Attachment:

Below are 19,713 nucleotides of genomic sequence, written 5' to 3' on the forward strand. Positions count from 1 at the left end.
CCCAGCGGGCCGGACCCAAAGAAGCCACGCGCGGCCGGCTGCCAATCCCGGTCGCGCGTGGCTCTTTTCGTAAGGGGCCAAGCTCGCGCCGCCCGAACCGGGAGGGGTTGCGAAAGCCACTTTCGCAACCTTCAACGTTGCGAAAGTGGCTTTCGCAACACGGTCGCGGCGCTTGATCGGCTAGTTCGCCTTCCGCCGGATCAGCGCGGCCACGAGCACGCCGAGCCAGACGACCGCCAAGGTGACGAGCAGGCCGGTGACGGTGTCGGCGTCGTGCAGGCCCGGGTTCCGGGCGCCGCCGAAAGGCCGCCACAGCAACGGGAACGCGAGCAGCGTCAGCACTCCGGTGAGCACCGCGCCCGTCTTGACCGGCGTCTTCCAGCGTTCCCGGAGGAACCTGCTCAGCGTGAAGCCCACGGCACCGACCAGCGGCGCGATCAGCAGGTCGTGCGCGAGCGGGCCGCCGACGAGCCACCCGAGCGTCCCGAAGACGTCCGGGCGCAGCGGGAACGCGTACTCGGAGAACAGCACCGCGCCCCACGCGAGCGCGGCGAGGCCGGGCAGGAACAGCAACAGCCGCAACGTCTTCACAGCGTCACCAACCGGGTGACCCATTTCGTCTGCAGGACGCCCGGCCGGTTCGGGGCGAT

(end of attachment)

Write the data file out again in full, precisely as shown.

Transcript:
Below are 19,713 nucleotides of genomic sequence, written 5' to 3' on the forward strand. Positions count from 1 at the left end.
CCCAGCGGGCCGGACCCAAAGAAGCCACGCGCGGCCGGCTGCCAATCCCGGTCGCGCGTGGCTCTTTTCGTAAGGGGCCAAGCTCGCGCCGCCCGAACCGGGAGGGGTTGCGAAAGCCACTTTCGCAACCTTCAACGTTGCGAAAGTGGCTTTCGCAACACGGTCGCGGCGCTTGATCGGCTAGTTCGCCTTCCGCCGGATCAGCGCGGCCACGAGCACGCCGAGCCAGACGACCGCCAAGGTGACGAGCAGGCCGGTGACGGTGTCGGCGTCGTGCAGGCCCGGGTTCCGGGCGCCGCCGAAAGGCCGCCACAGCAACGGGAACGCGAGCAGCGTCAGCACTCCGGTGAGCACCGCGCCCGTCTTGACCGGCGTCTTCCAGCGTTCCCGGAGGAACCTGCTCAGCGTGAAGCCCACGGCACCGACCAGCGGCGCGATCAGCAGGTCGTGCGCGAGCGGGCCGCCGACGAGCCACCCGAGCGTCCCGAAGACGTCCGGGCGCAGCGGGAACGCGTACTCGGAGAACAGCACCGCGCCCCACGCGAGCGCGGCGAGGCCGGGCAGGAACAGCAACAGCCGCAACGTCTTCACAGCGTCACCAACCGGGTGACCCATTTCGTCTGCAGGACGCCCGGCCGGTTCGGGGCGAT